Families paying ‘secret subsidy’ to meet care home costs, warns charity

Most councils are failing in their duty to ensure families paying top-up fees for relatives care home places are willing and able to pay them, finds Independent Age.

Picture credit: Bill Truslow/Rex Features

Families may be paying more than they should to top-up their relatives’ care home funding due to a lack of checks by local authorities.

Almost three-quarters of councils are failing in their duty to check that the top-up fees paid by relatives to supplement local authority fees for care homes are voluntary and affordable, said a report today by Independent Age. About 56,000 families pay top-up fees in England, according to market analysts Laing and Buisson.

Of the 129 English councils that responded to the charity’s Freedom of Information requests, 93 said they did not know about all the top-up fees being paid by families in their area, including 36 that said they held no information at all on these payments. This is despite national guidance that requires councils to check that relatives are willing and able to pay the fees and states that local authorities must foot the bill if families fail to make the payments, which can be as high as several hundred pounds a week.

The charity also surveyed 68 care homes or care homes groups on their experiences, 79% of which said they had at least one resident that was having their fees topped up by a family member or friend. In 42% of homes, all top-ups were arranged directly between the care home and the family member without any input from the local authority. Independent Age said this suggested councils were ignoring their responsibilities to relatives.

“This report demonstrates a real concern that top-up fees are becoming a ‘secret subsidy’ by which some underfunded councils limit the amount they spend on care,” said Independent Age chief executive Janet Morrison. “But because councils are not keeping records of the payments, no one can be sure about the true level of top-up fees – or whether they are really voluntary.”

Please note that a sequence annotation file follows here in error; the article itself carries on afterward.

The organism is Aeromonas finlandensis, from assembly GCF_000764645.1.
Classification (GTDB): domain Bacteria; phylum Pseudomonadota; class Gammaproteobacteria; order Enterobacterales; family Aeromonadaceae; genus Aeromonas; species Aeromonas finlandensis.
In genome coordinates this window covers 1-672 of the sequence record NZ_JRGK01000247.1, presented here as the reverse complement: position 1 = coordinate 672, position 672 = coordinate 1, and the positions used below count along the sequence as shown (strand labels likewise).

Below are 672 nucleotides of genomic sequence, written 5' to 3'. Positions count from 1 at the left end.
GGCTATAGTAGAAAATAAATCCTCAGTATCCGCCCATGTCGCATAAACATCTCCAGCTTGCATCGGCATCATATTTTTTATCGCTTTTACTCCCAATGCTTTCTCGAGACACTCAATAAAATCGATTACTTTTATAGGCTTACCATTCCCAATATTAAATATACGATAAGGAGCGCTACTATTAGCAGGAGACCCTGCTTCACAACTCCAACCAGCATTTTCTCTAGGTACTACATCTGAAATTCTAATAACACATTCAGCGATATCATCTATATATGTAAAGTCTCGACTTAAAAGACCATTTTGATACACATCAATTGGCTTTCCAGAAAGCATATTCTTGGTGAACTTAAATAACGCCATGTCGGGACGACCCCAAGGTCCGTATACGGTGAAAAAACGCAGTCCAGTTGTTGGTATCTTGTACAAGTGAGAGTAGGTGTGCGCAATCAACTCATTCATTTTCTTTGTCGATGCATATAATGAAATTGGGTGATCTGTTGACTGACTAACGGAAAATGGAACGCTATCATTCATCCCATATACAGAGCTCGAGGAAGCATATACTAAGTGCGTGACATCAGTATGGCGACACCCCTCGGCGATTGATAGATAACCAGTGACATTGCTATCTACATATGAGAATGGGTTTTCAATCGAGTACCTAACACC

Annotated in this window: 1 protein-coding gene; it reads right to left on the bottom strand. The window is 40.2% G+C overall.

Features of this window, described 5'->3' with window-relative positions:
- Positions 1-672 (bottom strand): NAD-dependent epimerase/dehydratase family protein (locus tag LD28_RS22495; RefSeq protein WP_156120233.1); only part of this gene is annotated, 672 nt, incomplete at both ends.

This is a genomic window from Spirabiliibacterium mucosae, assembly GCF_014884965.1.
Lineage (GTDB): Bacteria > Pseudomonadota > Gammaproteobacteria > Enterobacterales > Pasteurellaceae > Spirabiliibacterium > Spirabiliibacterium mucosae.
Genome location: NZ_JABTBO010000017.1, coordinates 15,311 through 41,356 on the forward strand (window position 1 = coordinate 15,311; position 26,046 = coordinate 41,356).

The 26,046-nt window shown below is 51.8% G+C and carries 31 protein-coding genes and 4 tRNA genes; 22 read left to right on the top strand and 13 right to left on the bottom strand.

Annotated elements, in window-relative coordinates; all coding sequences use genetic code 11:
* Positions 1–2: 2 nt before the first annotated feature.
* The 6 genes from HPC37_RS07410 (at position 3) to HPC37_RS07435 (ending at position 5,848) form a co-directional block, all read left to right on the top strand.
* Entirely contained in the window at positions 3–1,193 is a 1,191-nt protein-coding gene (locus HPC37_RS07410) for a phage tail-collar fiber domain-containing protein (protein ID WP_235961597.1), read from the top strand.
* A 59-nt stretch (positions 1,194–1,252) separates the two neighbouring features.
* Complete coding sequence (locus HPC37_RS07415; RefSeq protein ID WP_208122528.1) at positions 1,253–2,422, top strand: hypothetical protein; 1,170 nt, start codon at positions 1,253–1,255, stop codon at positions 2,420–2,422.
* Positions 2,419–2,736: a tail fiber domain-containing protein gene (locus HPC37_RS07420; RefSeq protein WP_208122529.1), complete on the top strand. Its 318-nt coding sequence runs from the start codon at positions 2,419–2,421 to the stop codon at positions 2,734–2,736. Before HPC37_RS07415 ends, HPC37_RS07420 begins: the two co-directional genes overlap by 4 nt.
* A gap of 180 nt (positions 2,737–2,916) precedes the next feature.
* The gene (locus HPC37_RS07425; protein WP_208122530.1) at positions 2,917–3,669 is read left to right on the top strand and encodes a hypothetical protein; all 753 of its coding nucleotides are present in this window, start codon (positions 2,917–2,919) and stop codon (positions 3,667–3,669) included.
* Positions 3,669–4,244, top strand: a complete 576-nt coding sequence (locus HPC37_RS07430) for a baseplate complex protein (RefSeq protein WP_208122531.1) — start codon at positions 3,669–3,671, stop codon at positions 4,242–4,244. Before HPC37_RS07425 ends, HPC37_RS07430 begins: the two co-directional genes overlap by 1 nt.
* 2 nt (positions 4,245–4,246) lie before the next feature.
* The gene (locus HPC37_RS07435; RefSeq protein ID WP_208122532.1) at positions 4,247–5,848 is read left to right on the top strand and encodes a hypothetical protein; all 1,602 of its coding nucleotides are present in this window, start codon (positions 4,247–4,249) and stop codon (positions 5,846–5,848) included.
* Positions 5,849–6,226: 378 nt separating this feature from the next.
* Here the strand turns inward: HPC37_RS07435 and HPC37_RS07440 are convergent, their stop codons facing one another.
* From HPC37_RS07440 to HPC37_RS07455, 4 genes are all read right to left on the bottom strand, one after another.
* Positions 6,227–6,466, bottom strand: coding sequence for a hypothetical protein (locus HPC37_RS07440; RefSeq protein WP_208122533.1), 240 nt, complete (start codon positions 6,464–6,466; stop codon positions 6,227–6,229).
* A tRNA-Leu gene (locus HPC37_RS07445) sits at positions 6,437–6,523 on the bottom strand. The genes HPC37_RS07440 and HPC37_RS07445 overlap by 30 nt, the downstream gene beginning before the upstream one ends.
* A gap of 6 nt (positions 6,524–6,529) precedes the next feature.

The report said councils needed to review their policies and practices to make sure they are following the national guidance and called for greater scrutiny of local top-up payment arrangements by the Department of Health. It also wants all families to be offered independent advice prior to signing top-up fee agreements, a practice that only one in four authorities is currently doing, according to Independent Age’s survey.

What the guidance says

Guidance on top-up fees was issued in 2004 under the National Assistance Act 1948 (Choice of Accommodation) Directions 1992.

Where a council assesses that it is necessary to meet a person’s needs through residential care under section 21 of the National Assistance Act 1948, it must arrange a place for them in a care home of their choice if this would meet their needs and costs no more than what the council would usually pay for such a place (the “usual cost”.)

If the home’s fee is greater than the usual cost, then the council must arrange for the placement if a third-party is willing to fund the difference. However, the council remains responsible for ensuring that the full cost of the placement is paid. As a result it must assure itself that the third-party is able and willing to pay the top-up.

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